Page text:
Wednesday, 20 April 2011

Clicking Tags and Taking Names: #pubwrite

Imagine, if you will, a virtual pub, filled with writers from around the world. Now log on to Twitter, type #pubwrite into the search box at the top, and voila! There you are. It is, as you might expect, a vibrant if somewhat confusing community. To the best of my ability to tell, there are about 50-60 people currently involved. It works like this: start tweeting with and searching the hashtag #pubwrite, follow people who are involved, get followed back, and receive an instant boost to your platform and networking activities.

Seriously. I've now been using #pubwrite for about a week, and in that time, I've gained 40 followers on Twitter, and more are still pouring in. I've even quadrupled the number of people following this blog (this may or may not be saying much ¬_¬). I've certainly made some great new friends and discovered some great new blogs. It's not instant overnight success, but it's definitely progress.

By the by, 'Clicking Tags and Taking Names' is what I've decided to call my series on networking for authors. There's some debate about how important networking is for authors, but it certainly can help sales, so I see no reason not to give it a try. I don't know a lot about networking, and I know I have some instincts which run counter to actually succeeding at networking, so this series is probably going to be mainly about lessons learned the hard way, but at least if I learn the lessons the hard way, you don't have to.

So, #pubwrite. Be prepared for some strangeness, but join the community now, while it's still possible to catch up on all the injokes (hint: try saying 'Gabriel!').

I'm not saying that doing things like #pubwrite is important because of the number of new followers it can bring you, of course; if you consider the number of friends or followers you have on a social networking site as a barometer of success, you're probably going to die poor and alone. It's what you do with (or to!) those followers which really counts.

I'm of the opinion that networking with writers shouldn't be considered, strictly speaking, marketing. While it's true that no-one buys more novels than a writer, I could sell copies of both the novels I'm planning on publishing to all 40 of the people following me as a result of #pubwrite and not even scrape the sides of my (pretty low) target for first-year sales. Never mind that not everyone on #pubwrite is a sci-fi writer - which is not a bad thing, because it keeps the levels of nerdly procrastination under control.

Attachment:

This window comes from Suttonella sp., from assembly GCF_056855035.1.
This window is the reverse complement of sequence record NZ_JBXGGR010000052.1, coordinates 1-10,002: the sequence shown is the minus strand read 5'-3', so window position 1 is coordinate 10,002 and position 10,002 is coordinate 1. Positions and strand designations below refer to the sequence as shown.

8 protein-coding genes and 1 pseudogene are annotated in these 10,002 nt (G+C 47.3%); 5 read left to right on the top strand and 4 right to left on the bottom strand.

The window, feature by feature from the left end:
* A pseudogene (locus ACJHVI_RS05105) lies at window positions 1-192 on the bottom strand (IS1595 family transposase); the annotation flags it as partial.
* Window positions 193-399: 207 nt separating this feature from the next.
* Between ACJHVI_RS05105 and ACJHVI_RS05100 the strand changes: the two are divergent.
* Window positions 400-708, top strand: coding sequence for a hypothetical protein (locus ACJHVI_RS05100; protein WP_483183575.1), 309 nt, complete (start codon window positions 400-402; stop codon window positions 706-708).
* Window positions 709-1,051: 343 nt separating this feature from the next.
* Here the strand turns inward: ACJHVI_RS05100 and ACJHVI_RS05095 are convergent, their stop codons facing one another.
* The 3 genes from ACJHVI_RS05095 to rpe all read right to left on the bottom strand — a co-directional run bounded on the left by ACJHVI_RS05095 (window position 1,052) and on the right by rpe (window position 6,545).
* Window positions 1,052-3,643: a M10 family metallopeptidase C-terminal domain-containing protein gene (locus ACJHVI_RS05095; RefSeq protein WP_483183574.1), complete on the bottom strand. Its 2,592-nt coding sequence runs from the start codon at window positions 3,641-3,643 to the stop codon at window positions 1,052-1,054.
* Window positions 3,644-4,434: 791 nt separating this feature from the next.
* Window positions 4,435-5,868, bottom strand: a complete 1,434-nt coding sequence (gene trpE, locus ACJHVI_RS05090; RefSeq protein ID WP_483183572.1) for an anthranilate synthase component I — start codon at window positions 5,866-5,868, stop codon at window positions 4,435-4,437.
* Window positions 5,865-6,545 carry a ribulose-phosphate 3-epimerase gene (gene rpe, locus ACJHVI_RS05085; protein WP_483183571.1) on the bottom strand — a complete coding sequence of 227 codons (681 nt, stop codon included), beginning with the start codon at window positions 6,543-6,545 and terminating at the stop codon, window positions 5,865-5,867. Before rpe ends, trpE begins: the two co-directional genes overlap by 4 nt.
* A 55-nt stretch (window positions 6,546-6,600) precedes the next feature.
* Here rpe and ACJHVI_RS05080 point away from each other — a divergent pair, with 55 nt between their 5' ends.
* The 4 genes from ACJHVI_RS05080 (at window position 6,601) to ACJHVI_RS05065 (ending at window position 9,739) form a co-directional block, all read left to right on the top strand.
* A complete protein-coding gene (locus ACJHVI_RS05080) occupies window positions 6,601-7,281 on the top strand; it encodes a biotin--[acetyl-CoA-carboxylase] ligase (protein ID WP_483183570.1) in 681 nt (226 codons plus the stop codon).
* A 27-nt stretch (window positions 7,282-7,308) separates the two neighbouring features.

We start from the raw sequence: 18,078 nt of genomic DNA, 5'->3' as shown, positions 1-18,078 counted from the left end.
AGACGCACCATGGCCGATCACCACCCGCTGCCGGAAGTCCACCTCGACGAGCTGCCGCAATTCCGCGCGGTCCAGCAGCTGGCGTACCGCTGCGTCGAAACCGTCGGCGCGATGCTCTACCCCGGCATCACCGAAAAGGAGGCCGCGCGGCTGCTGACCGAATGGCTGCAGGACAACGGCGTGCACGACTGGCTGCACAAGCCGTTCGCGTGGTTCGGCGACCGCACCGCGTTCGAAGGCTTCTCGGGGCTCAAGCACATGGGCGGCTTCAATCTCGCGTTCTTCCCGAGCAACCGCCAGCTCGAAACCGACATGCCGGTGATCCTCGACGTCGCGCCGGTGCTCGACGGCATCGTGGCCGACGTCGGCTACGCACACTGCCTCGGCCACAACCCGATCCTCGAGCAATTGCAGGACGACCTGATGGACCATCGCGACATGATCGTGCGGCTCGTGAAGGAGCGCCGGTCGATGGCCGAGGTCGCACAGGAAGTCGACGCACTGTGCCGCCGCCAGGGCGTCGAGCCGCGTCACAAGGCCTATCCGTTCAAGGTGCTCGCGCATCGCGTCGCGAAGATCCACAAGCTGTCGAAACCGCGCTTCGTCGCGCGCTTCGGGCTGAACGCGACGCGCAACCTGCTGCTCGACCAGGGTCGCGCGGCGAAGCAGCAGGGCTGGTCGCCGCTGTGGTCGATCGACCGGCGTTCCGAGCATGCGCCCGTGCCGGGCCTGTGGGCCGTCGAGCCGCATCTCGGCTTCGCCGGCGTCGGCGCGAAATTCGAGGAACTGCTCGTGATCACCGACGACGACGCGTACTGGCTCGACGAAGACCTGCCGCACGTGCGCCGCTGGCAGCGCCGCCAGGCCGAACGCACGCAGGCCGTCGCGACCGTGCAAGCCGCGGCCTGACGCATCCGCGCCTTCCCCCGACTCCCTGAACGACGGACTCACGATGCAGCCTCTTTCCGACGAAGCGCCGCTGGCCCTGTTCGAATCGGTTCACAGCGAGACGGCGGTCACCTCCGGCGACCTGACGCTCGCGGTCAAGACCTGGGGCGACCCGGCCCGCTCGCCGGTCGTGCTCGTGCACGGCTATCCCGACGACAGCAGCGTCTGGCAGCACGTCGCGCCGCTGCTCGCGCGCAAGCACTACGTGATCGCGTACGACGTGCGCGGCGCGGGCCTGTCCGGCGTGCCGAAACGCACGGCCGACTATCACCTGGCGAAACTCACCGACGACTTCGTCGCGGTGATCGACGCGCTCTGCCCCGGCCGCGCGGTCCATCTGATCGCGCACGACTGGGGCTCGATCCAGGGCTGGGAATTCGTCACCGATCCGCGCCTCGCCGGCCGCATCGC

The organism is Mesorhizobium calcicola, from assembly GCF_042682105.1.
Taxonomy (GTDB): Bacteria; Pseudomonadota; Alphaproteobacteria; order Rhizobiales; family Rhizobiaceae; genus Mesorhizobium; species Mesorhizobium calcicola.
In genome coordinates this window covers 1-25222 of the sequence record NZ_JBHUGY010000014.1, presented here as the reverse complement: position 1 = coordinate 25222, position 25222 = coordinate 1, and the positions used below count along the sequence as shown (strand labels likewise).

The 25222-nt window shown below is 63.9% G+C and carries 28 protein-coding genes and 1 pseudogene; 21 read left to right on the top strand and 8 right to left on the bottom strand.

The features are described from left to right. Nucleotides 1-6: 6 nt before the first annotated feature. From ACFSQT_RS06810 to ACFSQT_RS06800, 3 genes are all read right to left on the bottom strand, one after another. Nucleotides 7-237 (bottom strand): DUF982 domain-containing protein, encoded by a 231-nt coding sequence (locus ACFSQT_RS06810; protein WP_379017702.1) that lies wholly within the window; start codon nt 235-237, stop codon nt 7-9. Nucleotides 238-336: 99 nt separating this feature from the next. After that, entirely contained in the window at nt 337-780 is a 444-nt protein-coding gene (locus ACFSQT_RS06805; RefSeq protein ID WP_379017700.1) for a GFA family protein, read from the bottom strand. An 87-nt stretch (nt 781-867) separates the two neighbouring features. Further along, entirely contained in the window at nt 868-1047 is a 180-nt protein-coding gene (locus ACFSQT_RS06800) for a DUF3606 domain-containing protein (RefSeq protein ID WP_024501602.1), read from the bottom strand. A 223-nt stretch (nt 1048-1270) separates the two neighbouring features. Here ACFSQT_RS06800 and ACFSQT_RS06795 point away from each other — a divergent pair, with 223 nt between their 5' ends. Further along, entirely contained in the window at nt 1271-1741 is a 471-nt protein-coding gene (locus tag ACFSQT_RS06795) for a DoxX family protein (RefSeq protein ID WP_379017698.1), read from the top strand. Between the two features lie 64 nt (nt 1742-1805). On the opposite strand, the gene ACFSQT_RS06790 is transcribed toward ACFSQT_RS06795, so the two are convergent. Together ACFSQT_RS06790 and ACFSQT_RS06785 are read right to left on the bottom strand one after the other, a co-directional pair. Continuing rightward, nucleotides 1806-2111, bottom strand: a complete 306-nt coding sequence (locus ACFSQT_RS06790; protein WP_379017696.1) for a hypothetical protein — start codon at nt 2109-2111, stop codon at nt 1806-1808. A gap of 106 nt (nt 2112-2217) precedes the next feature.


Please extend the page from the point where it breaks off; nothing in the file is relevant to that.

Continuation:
The main reason I'm so keen on networking with writers is for advice. Different writers have expertise in different things; some are very good at the technical aspects of writing which I know I need to learn; some are fluent in the seventeen kajillion different ebook formats and retailers; some can put me in touch with pro editors or cover artists. If nothing else, other writers will be familiar with the frustrations of balancing writing with work, writers block and all those other special kinds of angst reserved for weary warriors of the pen, and will be sympathetic to my whining. Writers tend to be good people to have as friends, at least over Twitter-type distances.

It's also worth noting that purely from a research point of view, the more people you know, the more likely you are to know someone who knows something about something you need to know for your novel. For example, 'The Earth Trembles' is set largely in New York (it couldn't really be anywhere else), a city in which I've spent a grand total of three and a half very jet-lagged days. I fell in love instantly, but I can in no way afford to fly to the city for research purposes; if I do need to know something, it's entirely possible I now know a number of writers who live or have lived there who may be able to answer a quick question.

Of course, there are opportunities even within #pubwrite to do promotion and marketing; blog swaps and tours, cross-promotions and review trading, for example. I'm not planning to pass those up as and when they become available, but I see it as secondary to the other things just mentioned.

So, go ahead and #pubwrite. I'll see you there! (Gabriel!)

No comments:

Post a Comment